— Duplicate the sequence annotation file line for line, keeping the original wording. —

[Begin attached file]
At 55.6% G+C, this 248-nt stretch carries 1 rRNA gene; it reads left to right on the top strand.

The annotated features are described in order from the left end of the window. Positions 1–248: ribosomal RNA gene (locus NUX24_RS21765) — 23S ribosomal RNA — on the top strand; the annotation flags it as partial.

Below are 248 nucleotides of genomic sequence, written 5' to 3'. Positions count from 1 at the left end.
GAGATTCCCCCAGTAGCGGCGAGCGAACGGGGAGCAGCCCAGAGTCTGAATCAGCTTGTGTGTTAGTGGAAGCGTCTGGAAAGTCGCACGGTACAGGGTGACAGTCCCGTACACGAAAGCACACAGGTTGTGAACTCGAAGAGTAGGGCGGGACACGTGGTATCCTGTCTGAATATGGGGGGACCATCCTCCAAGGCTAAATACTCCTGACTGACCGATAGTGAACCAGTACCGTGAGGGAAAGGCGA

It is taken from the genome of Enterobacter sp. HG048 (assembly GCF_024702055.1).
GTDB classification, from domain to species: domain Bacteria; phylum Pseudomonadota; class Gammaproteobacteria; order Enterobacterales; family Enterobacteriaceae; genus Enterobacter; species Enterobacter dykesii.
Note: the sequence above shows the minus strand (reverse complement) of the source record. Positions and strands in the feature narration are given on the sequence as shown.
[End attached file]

At 55.6% G+C, this 248-nt stretch carries 1 rRNA gene; it reads left to right on the top strand.

The annotated features are described in order from the left end of the window. Positions 1–248: ribosomal RNA gene (locus NUX24_RS21765) — 23S ribosomal RNA — on the top strand; the annotation flags it as partial.

Below are 248 nucleotides of genomic sequence, written 5' to 3'. Positions count from 1 at the left end.
GAGATTCCCCCAGTAGCGGCGAGCGAACGGGGAGCAGCCCAGAGTCTGAATCAGCTTGTGTGTTAGTGGAAGCGTCTGGAAAGTCGCACGGTACAGGGTGACAGTCCCGTACACGAAAGCACACAGGTTGTGAACTCGAAGAGTAGGGCGGGACACGTGGTATCCTGTCTGAATATGGGGGGACCATCCTCCAAGGCTAAATACTCCTGACTGACCGATAGTGAACCAGTACCGTGAGGGAAAGGCGA

It is taken from the genome of Enterobacter sp. HG048 (assembly GCF_024702055.1).
GTDB classification, from domain to species: domain Bacteria; phylum Pseudomonadota; class Gammaproteobacteria; order Enterobacterales; family Enterobacteriaceae; genus Enterobacter; species Enterobacter dykesii.
Note: the sequence above shows the minus strand (reverse complement) of the source record. Positions and strands in the feature narration are given on the sequence as shown.